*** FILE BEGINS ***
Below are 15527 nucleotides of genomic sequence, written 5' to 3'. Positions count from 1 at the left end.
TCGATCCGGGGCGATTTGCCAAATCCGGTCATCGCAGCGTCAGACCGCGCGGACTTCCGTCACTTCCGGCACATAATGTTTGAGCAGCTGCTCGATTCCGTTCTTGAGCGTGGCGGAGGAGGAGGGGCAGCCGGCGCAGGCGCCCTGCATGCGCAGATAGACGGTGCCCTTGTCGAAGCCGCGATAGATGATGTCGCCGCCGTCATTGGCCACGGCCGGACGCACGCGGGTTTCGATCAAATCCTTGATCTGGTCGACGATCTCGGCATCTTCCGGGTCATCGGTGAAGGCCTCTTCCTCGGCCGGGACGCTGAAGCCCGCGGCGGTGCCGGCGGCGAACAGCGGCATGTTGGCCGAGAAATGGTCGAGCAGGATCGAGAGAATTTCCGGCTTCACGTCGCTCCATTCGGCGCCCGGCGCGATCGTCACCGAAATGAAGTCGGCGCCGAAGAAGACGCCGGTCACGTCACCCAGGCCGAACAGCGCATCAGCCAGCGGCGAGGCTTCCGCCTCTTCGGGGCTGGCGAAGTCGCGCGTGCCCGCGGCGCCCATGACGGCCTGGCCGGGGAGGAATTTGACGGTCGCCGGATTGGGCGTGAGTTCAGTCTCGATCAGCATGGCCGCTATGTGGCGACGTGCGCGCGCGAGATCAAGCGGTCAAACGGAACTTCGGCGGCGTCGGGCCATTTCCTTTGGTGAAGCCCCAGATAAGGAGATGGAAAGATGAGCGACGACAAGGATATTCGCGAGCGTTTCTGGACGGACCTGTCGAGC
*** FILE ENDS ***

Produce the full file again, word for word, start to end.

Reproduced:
Below are 15527 nucleotides of genomic sequence, written 5' to 3'. Positions count from 1 at the left end.
TCGATCCGGGGCGATTTGCCAAATCCGGTCATCGCAGCGTCAGACCGCGCGGACTTCCGTCACTTCCGGCACATAATGTTTGAGCAGCTGCTCGATTCCGTTCTTGAGCGTGGCGGAGGAGGAGGGGCAGCCGGCGCAGGCGCCCTGCATGCGCAGATAGACGGTGCCCTTGTCGAAGCCGCGATAGATGATGTCGCCGCCGTCATTGGCCACGGCCGGACGCACGCGGGTTTCGATCAAATCCTTGATCTGGTCGACGATCTCGGCATCTTCCGGGTCATCGGTGAAGGCCTCTTCCTCGGCCGGGACGCTGAAGCCCGCGGCGGTGCCGGCGGCGAACAGCGGCATGTTGGCCGAGAAATGGTCGAGCAGGATCGAGAGAATTTCCGGCTTCACGTCGCTCCATTCGGCGCCCGGCGCGATCGTCACCGAAATGAAGTCGGCGCCGAAGAAGACGCCGGTCACGTCACCCAGGCCGAACAGCGCATCAGCCAGCGGCGAGGCTTCCGCCTCTTCGGGGCTGGCGAAGTCGCGCGTGCCCGCGGCGCCCATGACGGCCTGGCCGGGGAGGAATTTGACGGTCGCCGGATTGGGCGTGAGTTCAGTCTCGATCAGCATGGCCGCTATGTGGCGACGTGCGCGCGCGAGATCAAGCGGTCAAACGGAACTTCGGCGGCGTCGGGCCATTTCCTTTGGTGAAGCCCCAGATAAGGAGATGGAAAGATGAGCGACGACAAGGATATTCGCGAGCGTTTCTGGACGGACCTGTCGAGC